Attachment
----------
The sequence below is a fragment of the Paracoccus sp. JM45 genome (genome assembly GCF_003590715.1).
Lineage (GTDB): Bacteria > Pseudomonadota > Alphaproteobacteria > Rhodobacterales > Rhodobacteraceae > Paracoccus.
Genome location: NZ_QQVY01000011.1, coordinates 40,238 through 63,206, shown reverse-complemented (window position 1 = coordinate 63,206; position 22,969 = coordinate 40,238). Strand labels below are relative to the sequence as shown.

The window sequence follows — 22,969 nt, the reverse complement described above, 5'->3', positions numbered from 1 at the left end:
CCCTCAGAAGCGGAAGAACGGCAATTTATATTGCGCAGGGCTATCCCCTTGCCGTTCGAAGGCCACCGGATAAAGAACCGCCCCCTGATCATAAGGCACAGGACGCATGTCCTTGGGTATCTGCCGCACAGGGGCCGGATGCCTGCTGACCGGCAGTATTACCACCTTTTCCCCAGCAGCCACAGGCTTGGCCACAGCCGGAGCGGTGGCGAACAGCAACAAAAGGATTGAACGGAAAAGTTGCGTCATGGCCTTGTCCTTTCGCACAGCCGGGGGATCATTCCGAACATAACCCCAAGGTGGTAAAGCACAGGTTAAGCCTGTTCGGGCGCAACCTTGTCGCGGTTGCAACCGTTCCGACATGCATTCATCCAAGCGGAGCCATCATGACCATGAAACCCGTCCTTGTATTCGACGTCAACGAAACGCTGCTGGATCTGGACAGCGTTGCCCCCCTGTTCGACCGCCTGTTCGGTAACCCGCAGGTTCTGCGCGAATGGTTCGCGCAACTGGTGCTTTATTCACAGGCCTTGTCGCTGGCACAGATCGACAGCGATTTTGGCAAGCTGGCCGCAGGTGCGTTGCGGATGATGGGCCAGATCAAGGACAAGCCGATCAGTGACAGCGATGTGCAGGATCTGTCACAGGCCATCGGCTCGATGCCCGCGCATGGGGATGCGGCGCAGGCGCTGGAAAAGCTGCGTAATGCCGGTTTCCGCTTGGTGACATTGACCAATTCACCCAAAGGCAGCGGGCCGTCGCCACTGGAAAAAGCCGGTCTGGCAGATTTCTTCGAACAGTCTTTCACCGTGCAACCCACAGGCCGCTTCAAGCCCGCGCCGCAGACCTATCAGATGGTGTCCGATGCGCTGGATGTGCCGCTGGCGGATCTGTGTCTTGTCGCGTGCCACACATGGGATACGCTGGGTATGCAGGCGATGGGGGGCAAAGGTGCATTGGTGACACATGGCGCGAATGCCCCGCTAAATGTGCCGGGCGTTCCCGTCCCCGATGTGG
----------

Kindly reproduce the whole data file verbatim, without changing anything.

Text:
The sequence below is a fragment of the Paracoccus sp. JM45 genome (genome assembly GCF_003590715.1).
Lineage (GTDB): Bacteria > Pseudomonadota > Alphaproteobacteria > Rhodobacterales > Rhodobacteraceae > Paracoccus.
Genome location: NZ_QQVY01000011.1, coordinates 40,238 through 63,206, shown reverse-complemented (window position 1 = coordinate 63,206; position 22,969 = coordinate 40,238). Strand labels below are relative to the sequence as shown.

The window sequence follows — 22,969 nt, the reverse complement described above, 5'->3', positions numbered from 1 at the left end:
CCCTCAGAAGCGGAAGAACGGCAATTTATATTGCGCAGGGCTATCCCCTTGCCGTTCGAAGGCCACCGGATAAAGAACCGCCCCCTGATCATAAGGCACAGGACGCATGTCCTTGGGTATCTGCCGCACAGGGGCCGGATGCCTGCTGACCGGCAGTATTACCACCTTTTCCCCAGCAGCCACAGGCTTGGCCACAGCCGGAGCGGTGGCGAACAGCAACAAAAGGATTGAACGGAAAAGTTGCGTCATGGCCTTGTCCTTTCGCACAGCCGGGGGATCATTCCGAACATAACCCCAAGGTGGTAAAGCACAGGTTAAGCCTGTTCGGGCGCAACCTTGTCGCGGTTGCAACCGTTCCGACATGCATTCATCCAAGCGGAGCCATCATGACCATGAAACCCGTCCTTGTATTCGACGTCAACGAAACGCTGCTGGATCTGGACAGCGTTGCCCCCCTGTTCGACCGCCTGTTCGGTAACCCGCAGGTTCTGCGCGAATGGTTCGCGCAACTGGTGCTTTATTCACAGGCCTTGTCGCTGGCACAGATCGACAGCGATTTTGGCAAGCTGGCCGCAGGTGCGTTGCGGATGATGGGCCAGATCAAGGACAAGCCGATCAGTGACAGCGATGTGCAGGATCTGTCACAGGCCATCGGCTCGATGCCCGCGCATGGGGATGCGGCGCAGGCGCTGGAAAAGCTGCGTAATGCCGGTTTCCGCTTGGTGACATTGACCAATTCACCCAAAGGCAGCGGGCCGTCGCCACTGGAAAAAGCCGGTCTGGCAGATTTCTTCGAACAGTCTTTCACCGTGCAACCCACAGGCCGCTTCAAGCCCGCGCCGCAGACCTATCAGATGGTGTCCGATGCGCTGGATGTGCCGCTGGCGGATCTGTGTCTTGTCGCGTGCCACACATGGGATACGCTGGGTATGCAGGCGATGGGGGGCAAAGGTGCATTGGTGACACATGGCGCGAATGCCCCGCTAAATGTGCCGGGCGTTCCCGTCCCCGATGTGG